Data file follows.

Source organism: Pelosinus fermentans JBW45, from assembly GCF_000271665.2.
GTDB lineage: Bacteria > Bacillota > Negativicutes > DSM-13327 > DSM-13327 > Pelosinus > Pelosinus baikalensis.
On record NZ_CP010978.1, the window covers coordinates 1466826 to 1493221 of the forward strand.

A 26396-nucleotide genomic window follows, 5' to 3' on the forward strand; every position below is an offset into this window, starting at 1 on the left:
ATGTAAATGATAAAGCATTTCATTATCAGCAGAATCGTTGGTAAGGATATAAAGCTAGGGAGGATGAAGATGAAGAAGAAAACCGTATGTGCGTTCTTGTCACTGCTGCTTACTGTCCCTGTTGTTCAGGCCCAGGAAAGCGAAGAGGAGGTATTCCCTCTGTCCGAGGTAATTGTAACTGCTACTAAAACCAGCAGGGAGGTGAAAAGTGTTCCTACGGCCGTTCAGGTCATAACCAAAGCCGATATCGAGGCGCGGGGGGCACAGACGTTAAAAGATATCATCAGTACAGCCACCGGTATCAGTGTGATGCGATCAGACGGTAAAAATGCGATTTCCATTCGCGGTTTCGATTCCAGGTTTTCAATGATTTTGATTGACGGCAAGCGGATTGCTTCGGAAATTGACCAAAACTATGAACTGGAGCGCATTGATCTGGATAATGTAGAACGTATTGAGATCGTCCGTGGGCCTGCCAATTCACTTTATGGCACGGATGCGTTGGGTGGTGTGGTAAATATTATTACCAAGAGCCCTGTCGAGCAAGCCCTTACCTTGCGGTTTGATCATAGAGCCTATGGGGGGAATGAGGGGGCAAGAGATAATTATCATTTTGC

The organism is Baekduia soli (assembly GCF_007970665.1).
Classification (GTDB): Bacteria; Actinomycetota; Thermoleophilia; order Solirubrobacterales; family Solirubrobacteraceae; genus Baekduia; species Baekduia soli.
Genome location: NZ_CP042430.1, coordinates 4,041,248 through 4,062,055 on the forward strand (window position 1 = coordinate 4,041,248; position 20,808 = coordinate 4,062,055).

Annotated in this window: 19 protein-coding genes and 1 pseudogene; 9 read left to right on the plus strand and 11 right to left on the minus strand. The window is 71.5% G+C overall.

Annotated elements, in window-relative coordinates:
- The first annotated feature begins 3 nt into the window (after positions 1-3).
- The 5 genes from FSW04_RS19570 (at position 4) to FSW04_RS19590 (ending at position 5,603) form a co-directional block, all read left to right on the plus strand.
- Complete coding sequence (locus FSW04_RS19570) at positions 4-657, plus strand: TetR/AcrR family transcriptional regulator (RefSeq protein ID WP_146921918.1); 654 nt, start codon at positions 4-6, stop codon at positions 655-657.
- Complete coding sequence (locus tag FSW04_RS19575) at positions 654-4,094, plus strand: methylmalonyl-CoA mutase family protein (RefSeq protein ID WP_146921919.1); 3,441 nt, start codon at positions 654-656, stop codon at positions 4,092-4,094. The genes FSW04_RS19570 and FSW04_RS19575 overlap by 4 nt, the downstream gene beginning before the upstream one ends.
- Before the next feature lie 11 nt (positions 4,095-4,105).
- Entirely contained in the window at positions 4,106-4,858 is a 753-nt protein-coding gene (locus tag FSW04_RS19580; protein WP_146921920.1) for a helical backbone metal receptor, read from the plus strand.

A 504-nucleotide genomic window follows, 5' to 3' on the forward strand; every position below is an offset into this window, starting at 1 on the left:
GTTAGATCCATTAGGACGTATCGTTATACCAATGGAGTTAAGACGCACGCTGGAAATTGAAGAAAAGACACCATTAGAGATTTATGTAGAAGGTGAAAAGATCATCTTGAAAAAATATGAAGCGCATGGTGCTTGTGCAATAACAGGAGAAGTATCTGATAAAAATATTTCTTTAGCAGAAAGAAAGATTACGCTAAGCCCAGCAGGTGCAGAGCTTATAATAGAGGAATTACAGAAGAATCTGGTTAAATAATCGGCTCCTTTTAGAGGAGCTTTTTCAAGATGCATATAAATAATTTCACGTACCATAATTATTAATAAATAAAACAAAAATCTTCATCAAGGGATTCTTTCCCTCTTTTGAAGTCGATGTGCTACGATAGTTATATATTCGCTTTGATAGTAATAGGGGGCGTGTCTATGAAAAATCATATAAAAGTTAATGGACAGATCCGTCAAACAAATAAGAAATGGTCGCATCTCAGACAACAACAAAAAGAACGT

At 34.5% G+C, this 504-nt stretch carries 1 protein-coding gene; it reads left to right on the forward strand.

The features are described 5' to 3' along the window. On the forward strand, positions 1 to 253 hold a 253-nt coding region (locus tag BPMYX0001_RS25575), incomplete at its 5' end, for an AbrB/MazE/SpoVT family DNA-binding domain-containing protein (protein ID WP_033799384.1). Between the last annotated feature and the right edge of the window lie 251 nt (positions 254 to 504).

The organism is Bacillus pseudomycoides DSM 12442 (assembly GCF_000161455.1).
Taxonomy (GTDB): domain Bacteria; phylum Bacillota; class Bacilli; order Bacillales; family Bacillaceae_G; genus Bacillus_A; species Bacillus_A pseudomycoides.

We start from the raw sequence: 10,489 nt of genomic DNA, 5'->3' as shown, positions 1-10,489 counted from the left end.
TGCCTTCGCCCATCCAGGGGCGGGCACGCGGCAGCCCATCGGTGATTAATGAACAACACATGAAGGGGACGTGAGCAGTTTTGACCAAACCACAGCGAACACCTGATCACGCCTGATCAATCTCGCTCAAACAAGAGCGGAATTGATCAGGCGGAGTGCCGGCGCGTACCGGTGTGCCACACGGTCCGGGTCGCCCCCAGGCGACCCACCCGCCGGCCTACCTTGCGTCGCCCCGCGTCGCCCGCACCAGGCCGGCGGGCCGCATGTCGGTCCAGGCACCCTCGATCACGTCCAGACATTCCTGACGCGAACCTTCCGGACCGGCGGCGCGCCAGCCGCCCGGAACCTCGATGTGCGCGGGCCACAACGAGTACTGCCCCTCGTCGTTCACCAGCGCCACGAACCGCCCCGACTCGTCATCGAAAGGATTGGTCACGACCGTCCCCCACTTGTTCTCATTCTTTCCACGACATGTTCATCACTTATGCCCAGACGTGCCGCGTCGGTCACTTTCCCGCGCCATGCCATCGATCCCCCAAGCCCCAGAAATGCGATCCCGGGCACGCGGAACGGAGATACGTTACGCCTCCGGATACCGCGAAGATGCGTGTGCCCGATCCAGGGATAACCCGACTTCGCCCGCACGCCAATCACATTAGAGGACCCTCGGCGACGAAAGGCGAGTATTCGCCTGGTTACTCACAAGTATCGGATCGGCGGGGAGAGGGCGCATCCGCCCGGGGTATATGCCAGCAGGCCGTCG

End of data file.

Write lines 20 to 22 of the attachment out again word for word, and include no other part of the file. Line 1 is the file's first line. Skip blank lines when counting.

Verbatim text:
The features are described 5' to 3' along the window. On the forward strand, positions 1 to 253 hold a 253-nt coding region (locus tag BPMYX0001_RS25575), incomplete at its 5' end, for an AbrB/MazE/SpoVT family DNA-binding domain-containing protein (protein ID WP_033799384.1). Between the last annotated feature and the right edge of the window lie 251 nt (positions 254 to 504).

The organism is Bacillus pseudomycoides DSM 12442 (assembly GCF_000161455.1).
Taxonomy (GTDB): domain Bacteria; phylum Bacillota; class Bacilli; order Bacillales; family Bacillaceae_G; genus Bacillus_A; species Bacillus_A pseudomycoides.